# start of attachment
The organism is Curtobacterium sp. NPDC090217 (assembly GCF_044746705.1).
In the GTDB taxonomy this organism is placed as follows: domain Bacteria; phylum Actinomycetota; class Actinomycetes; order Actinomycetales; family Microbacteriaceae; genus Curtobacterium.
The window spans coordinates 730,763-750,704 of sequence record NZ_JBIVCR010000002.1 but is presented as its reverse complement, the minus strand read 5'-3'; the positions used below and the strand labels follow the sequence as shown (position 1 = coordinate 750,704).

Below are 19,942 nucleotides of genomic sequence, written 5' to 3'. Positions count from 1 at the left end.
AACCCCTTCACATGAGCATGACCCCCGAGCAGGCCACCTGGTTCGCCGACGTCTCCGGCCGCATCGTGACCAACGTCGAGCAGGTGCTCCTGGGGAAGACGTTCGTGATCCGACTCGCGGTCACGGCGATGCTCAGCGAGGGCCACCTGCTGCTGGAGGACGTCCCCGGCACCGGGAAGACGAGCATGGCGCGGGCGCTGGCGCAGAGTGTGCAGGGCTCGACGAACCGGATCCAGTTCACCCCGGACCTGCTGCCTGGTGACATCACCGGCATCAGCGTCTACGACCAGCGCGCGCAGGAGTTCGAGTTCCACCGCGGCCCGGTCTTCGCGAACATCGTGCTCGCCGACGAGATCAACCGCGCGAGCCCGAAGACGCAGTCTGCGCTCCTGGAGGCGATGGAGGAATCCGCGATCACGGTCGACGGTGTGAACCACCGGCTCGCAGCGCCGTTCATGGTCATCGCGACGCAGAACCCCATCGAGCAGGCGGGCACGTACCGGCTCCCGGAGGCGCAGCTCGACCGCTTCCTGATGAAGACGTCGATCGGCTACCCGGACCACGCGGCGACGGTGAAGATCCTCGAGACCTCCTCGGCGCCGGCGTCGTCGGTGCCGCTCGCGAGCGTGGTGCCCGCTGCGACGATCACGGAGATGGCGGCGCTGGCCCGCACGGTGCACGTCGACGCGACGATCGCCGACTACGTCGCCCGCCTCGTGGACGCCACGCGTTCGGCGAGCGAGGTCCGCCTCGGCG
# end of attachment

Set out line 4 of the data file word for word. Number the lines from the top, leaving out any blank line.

Below are 19,942 nucleotides of genomic sequence, written 5' to 3'. Positions count from 1 at the left end.